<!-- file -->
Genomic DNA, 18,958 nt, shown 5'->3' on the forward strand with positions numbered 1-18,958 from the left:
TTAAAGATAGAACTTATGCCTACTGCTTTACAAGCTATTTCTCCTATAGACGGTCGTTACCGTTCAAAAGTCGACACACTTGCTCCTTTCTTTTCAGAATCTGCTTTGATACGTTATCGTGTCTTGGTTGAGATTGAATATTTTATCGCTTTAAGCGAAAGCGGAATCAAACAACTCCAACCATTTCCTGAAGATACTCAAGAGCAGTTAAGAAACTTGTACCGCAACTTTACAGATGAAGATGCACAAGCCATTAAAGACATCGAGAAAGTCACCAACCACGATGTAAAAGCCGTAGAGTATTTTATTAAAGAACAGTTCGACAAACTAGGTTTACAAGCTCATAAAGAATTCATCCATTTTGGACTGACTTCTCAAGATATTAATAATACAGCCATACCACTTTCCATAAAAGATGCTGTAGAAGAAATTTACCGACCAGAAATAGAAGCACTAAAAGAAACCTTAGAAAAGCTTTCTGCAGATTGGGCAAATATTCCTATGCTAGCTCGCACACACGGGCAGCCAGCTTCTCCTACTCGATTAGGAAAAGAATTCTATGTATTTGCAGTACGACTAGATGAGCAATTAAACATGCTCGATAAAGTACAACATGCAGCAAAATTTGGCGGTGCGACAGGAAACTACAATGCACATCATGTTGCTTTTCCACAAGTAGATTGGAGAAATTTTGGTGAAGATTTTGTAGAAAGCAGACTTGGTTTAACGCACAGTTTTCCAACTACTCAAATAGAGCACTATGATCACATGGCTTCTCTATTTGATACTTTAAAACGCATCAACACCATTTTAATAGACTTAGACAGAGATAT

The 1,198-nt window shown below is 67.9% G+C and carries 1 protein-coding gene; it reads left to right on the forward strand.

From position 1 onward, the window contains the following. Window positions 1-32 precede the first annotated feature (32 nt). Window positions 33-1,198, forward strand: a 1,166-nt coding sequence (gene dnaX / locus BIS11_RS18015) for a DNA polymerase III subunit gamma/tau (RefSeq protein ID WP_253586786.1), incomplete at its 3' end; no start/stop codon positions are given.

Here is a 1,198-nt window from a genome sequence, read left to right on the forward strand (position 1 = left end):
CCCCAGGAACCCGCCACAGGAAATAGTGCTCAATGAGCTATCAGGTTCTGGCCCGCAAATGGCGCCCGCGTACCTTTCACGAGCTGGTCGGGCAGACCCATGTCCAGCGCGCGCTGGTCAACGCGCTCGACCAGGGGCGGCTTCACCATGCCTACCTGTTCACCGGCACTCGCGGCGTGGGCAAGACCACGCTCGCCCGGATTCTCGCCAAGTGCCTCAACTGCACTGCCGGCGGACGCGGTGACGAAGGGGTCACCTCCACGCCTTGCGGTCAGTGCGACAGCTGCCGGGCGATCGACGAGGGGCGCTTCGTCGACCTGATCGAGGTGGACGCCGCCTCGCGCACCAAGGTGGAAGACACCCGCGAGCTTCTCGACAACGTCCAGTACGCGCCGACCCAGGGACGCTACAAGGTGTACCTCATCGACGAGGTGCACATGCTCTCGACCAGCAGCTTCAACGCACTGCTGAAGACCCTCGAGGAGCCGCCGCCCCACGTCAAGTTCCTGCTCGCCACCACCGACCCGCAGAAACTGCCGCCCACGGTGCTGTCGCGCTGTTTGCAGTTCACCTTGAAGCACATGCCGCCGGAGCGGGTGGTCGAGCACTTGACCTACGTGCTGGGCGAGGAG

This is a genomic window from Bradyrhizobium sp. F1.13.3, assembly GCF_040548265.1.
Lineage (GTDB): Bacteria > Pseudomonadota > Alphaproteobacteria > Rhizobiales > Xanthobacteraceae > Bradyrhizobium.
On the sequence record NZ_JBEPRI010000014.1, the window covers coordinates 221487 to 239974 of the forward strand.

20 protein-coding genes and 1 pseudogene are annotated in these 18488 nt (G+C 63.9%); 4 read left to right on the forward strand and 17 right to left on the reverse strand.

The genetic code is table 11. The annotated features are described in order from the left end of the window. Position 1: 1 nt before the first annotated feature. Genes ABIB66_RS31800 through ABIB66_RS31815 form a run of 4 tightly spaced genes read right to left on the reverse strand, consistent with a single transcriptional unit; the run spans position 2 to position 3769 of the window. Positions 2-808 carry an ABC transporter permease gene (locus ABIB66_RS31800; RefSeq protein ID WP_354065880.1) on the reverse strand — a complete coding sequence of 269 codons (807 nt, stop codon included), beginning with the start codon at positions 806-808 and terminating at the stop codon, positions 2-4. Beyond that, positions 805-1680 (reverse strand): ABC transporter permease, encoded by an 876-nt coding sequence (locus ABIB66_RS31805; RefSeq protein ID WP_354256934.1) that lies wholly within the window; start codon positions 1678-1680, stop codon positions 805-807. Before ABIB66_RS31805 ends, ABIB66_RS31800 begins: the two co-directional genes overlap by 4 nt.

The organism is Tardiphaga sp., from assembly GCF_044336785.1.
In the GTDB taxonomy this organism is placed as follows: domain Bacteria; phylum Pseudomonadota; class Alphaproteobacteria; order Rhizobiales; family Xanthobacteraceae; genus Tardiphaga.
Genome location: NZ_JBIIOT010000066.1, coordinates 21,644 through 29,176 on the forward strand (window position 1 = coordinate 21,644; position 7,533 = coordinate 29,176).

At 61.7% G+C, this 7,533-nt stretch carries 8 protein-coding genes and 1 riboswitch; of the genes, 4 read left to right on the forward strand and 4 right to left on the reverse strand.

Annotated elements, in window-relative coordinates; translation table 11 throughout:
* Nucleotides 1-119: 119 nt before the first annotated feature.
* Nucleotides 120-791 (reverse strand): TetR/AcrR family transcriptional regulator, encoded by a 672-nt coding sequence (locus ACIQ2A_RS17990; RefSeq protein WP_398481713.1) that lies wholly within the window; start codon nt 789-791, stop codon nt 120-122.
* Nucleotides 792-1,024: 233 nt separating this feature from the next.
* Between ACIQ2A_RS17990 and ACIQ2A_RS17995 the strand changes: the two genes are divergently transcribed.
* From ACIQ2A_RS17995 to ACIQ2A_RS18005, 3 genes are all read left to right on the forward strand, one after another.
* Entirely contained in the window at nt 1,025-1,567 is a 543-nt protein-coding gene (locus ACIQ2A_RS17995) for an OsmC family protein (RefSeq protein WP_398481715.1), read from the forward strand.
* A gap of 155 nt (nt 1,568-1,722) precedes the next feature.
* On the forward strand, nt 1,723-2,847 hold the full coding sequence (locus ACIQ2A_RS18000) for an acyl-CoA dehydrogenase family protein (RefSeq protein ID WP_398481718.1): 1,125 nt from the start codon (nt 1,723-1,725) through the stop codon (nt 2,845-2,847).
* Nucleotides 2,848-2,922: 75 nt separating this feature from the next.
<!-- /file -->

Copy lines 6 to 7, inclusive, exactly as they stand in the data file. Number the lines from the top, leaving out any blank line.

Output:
CCCCAGGAACCCGCCACAGGAAATAGTGCTCAATGAGCTATCAGGTTCTGGCCCGCAAATGGCGCCCGCGTACCTTTCACGAGCTGGTCGGGCAGACCCATGTCCAGCGCGCGCTGGTCAACGCGCTCGACCAGGGGCGGCTTCACCATGCCTACCTGTTCACCGGCACTCGCGGCGTGGGCAAGACCACGCTCGCCCGGATTCTCGCCAAGTGCCTCAACTGCACTGCCGGCGGACGCGGTGACGAAGGGGTCACCTCCACGCCTTGCGGTCAGTGCGACAGCTGCCGGGCGATCGACGAGGGGCGCTTCGTCGACCTGATCGAGGTGGACGCCGCCTCGCGCACCAAGGTGGAAGACACCCGCGAGCTTCTCGACAACGTCCAGTACGCGCCGACCCAGGGACGCTACAAGGTGTACCTCATCGACGAGGTGCACATGCTCTCGACCAGCAGCTTCAACGCACTGCTGAAGACCCTCGAGGAGCCGCCGCCCCACGTCAAGTTCCTGCTCGCCACCACCGACCCGCAGAAACTGCCGCCCACGGTGCTGTCGCGCTGTTTGCAGTTCACCTTGAAGCACATGCCGCCGGAGCGGGTGGTCGAGCACTTGACCTACGTGCTGGGCGAGGAG

This is a genomic window from Bradyrhizobium sp. F1.13.3, assembly GCF_040548265.1.